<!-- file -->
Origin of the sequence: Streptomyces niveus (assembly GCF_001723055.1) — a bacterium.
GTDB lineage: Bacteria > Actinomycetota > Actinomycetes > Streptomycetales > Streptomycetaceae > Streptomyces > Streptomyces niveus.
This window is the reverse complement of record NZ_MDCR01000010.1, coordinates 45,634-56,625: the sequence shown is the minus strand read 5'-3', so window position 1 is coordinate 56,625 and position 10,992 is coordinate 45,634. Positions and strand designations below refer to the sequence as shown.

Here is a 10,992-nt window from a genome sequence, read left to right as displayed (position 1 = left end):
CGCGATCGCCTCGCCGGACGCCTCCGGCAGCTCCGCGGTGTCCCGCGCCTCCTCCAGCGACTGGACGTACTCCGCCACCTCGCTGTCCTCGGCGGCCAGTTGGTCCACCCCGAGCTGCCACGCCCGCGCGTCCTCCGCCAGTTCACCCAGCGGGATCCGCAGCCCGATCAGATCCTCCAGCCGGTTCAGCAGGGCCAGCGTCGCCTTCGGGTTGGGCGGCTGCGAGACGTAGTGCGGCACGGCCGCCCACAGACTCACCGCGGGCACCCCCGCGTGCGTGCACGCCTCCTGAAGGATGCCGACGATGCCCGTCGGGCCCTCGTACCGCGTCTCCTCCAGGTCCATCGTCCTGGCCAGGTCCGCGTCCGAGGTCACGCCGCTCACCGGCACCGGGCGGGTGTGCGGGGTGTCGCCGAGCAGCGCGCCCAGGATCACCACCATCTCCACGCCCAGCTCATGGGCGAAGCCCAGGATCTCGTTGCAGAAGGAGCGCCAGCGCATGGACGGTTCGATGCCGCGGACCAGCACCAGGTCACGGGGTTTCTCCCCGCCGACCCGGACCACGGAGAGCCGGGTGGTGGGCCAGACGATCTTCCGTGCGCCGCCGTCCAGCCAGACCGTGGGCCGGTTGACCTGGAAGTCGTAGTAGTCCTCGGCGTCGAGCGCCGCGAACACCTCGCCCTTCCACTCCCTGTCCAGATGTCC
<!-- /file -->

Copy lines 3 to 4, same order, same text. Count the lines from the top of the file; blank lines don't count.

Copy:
This window is the reverse complement of record NZ_MDCR01000010.1, coordinates 45,634-56,625: the sequence shown is the minus strand read 5'-3', so window position 1 is coordinate 56,625 and position 10,992 is coordinate 45,634. Positions and strand designations below refer to the sequence as shown.

Here is a 10,992-nt window from a genome sequence, read left to right as displayed (position 1 = left end):